COPD is currently not curable, but it can be treated. The treatment goal is to slow down the progression of the disease, control the symptoms and reduce the frequency of attacks. There are drug as well as non-drug therapies.
Inhalation treatment is the most commonly used form of treatment; this is because the inhaled substance directly reaches the lungs. There are various inhalation systems including different inhalers (sometimes called puffers or MDIs and DPIs) and nebulisers. Nebulisers as well as inhalers have their pros and cons in COPD. Your doctor will prescribe or recommend the right one for you.
Nebulisers are usually prescribed if inhalers have not worked1. Administering the medication via inhalers is quick, however you need to learn a certain breathing technique. It is not uncommon for patients to have trouble with the necessary coordination or the breathing technique that is needed for inhalers. If you have trouble using an inhaler, you should consult your doctor or respiratory professional for advice.
Nebulisers take longer but you can breathe naturally throughout the treatment. Sometimes a nebuliser could be the better option, even though it might take 5 minutes longer. Another important aspect to consider is that nebulising saline solution is only possible with a nebuliser. Inhaling saline via a nebuliser, in addition to prescribed medicine, can be really beneficial for some COPD patients.
There are many different types of nebulisers available:
Jet Nebulisers are more versatile than Ultrasonic Nebulisers, as Ultrasonic Nebulisers can´t deliver certain medications used by patients with COPD. Jet nebulisers of course have their downside as they are a little louder during use. Vibrating Mesh are the newest and most advanced kind of nebulisers, however they aren´t as easy to clean as the mesh is very fine and shouldn’t just be boiled with tap water (as the PARI jet nebulisers can be).
Efficiency is key with nebulisers for COPD
All nebulisers have one thing in common: They all generate a fine mist – so called aerosol. In order to reach the lungs, the aerosol droplets need to be very small (less than 5 µm diameter). However, the smaller the aerosol the longer the treatment session might take. Therefore, it is important to look for efficient nebuliser systems delivering as much active substance as quickly as possible. In case that nebuliser therapy is indicated the actual NICE Guideline (2019) for the diagnosis and treatment of COPD recommends to use a nebuliser that is known to be efficient.
A possible and objective measure of efficiency is the RDDR (Respiratory Drug Delivery Rate). The RDDR is also an objective parameter to compare the efficiency of different nebuliser devices. PARI nebulisers achieve top rankings regarding this efficiency (very high RDDR).2 For a COPD patient a high nebuliser effiency means: short inhalation times and a high amount of the active substance delivered to your lungs.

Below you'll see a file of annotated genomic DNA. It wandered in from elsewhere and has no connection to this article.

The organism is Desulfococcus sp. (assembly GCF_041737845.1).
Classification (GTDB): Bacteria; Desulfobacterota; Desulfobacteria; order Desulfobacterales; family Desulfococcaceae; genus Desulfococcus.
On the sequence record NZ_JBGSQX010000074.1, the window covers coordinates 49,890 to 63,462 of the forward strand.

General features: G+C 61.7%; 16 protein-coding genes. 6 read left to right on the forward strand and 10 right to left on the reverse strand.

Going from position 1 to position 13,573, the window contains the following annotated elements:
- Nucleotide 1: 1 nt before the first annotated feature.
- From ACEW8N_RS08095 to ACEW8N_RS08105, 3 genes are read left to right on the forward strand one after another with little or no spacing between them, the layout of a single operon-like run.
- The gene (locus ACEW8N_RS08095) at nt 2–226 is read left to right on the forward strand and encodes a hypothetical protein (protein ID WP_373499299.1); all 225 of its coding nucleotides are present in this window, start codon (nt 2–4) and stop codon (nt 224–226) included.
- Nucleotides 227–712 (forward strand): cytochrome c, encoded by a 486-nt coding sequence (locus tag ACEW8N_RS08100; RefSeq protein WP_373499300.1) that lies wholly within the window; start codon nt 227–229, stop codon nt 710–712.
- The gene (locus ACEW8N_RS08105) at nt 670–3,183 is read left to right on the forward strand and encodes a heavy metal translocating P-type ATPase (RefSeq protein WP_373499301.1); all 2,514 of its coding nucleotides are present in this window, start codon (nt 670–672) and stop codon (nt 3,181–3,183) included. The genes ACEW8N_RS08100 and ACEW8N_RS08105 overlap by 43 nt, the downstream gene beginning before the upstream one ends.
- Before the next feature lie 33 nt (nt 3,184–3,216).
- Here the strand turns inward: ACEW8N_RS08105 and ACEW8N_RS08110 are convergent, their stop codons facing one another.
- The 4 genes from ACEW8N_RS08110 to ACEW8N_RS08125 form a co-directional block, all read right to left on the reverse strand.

As mentioned above, one of the main treatment goals in COPD is the relief of symptoms. Nebulising saline solution can do exactly that for some COPD patients.3 Whether nebulized saline solution is beneficial varies from patient to patient, but there are certain subgroups for whom it can be helpful.4 Inhaled hypertonic saline is also generally safe and well tolerated for COPD patients.5,6 This makes sense as inhaling saline via a nebuliser can support mucus clearance, which can be impaired if you suffer from COPD.7
If you feel you have mucus build up and / or you suffer from recurrent infections of the upper airways, speak to your doctor about using nebulised saline.
PARI Nebulisers are of the highest quality
Gold Standard: PARI Nebulisers are often recommended in the package inserts of medications
Highly efficient: PARI Nebulisers deliver a high amount of active agent to the lungs in a short time
As supplied to the NHS
You can buy PARI nebuliser devices from our trusted partner Nebicorum. Here you can find jet nebulisers as well as small and portable vibrating mesh nebulisers.
2. Walz-Jung H et al., Pneumologie 2018
3. Khan et al. BMC Pulm Med. 2004; 4:9 (https://www.ncbi.nlm.nih.gov/pmc/articles/PMC526282/)
4. Bennet et al. ERJ Open Research 2020 6 (https://openres.ersjournals.com/content/6/3/00269-2020)
5. Cole et al. Am J Respir Crit Care Med 2017; 195:A5714 (https://www.atsjournals.org/doi/pdf/10.1164/ajrccm-conference.2017.195.1_MeetingAbstracts.A5714?download=true)
6. Bennet et al. ERJ Open Research 2020 6 (https://openres.ersjournals.com/content/6/3/00269-2020)
7. Sethi European Respiratory Journal Jun 2010, 35 (6) (https://erj.ersjournals.com/content/35/6/1209#:~:text=The%20lung%20in%20COPD%20becomes,diagnosed%20as%20exacerbations%20of%20COPD.)
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